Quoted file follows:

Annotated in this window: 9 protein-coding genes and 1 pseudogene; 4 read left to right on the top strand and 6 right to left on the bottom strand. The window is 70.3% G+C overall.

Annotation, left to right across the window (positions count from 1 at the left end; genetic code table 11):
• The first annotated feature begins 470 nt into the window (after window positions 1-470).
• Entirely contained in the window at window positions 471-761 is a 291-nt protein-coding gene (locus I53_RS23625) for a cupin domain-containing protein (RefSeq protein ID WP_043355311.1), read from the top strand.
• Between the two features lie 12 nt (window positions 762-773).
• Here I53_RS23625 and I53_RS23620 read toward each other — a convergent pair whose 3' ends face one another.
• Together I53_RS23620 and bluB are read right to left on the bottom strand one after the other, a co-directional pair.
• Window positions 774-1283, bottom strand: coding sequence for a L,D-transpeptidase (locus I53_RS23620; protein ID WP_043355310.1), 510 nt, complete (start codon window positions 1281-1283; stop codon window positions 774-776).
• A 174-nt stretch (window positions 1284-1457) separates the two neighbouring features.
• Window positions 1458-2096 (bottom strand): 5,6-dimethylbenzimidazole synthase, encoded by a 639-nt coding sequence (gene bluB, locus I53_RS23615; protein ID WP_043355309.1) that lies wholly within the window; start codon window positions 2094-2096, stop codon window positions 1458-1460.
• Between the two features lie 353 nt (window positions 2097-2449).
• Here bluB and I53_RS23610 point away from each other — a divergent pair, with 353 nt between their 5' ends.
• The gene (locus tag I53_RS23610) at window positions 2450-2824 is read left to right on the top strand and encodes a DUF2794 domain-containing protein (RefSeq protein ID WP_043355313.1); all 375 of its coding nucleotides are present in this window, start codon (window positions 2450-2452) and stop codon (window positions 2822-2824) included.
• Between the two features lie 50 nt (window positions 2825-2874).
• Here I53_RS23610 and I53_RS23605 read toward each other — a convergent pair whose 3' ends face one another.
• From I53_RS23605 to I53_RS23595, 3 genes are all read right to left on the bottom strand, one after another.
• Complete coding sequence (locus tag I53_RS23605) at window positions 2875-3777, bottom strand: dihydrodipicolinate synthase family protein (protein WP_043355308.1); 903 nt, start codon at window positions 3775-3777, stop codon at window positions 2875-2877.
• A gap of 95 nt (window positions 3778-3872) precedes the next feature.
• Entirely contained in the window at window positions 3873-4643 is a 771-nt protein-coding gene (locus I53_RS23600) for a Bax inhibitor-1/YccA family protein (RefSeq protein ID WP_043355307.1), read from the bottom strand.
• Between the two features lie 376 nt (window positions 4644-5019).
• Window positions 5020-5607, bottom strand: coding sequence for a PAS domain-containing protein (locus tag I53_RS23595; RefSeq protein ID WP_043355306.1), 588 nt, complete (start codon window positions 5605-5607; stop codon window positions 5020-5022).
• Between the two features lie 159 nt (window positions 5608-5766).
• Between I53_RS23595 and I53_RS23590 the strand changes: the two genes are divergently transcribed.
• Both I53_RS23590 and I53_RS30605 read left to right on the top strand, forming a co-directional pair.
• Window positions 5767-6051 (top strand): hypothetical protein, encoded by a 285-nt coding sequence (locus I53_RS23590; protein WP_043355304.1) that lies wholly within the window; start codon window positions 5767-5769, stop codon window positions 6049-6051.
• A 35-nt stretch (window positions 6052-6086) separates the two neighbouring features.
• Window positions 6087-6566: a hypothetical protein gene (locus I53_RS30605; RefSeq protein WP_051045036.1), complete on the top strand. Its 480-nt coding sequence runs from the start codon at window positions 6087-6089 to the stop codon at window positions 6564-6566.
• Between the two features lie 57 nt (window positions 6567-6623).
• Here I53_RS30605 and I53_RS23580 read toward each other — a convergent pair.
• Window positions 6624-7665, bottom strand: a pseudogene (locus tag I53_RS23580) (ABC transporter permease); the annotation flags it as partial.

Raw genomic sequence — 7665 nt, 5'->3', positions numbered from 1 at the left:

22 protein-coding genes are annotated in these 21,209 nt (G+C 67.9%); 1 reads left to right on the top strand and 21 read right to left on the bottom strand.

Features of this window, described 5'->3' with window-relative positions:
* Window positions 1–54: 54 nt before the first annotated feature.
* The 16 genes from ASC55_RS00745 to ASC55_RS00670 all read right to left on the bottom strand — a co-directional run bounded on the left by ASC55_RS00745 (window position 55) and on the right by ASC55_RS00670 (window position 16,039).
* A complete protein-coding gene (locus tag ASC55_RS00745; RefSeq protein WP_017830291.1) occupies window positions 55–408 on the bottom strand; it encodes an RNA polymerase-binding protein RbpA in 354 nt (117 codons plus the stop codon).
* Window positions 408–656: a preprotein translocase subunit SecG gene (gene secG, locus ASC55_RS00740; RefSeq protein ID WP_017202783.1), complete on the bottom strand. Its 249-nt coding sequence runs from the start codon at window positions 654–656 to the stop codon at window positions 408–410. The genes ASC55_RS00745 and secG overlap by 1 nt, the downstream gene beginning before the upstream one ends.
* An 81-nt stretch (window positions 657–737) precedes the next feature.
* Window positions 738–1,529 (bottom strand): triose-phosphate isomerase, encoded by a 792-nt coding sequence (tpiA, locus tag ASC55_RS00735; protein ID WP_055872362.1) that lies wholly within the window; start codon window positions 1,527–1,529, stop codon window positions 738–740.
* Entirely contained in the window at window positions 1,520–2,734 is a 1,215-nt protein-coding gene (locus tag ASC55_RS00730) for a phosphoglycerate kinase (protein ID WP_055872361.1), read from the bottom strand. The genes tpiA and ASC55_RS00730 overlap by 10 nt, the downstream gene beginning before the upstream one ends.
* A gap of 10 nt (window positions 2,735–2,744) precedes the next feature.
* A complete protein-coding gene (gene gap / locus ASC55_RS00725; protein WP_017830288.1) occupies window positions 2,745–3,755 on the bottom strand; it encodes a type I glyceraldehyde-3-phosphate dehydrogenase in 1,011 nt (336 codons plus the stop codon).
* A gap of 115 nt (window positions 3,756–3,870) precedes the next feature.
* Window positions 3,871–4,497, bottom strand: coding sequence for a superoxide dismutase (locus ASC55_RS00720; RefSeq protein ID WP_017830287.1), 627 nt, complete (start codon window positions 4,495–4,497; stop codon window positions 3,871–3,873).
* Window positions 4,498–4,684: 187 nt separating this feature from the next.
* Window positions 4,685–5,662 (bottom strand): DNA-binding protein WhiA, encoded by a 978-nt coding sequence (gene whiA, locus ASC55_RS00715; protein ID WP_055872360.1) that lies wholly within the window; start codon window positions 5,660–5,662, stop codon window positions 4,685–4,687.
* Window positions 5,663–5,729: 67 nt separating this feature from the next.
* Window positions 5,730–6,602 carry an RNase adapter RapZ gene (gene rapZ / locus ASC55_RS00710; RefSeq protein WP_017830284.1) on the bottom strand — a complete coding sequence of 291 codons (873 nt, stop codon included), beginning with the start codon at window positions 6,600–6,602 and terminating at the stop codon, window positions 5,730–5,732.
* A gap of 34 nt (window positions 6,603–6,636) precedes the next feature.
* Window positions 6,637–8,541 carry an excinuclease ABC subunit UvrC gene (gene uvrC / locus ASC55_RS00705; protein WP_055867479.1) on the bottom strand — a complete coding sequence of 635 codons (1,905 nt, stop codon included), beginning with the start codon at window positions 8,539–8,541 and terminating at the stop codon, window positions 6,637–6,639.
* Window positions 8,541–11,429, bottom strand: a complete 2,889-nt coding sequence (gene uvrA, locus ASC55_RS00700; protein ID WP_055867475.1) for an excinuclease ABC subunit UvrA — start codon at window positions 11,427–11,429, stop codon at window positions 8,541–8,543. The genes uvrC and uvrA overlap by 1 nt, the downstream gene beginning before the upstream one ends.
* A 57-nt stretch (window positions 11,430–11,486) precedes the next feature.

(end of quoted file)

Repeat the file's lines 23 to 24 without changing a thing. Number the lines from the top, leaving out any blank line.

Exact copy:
• Between I53_RS23595 and I53_RS23590 the strand changes: the two genes are divergently transcribed.
• Both I53_RS23590 and I53_RS30605 read left to right on the top strand, forming a co-directional pair.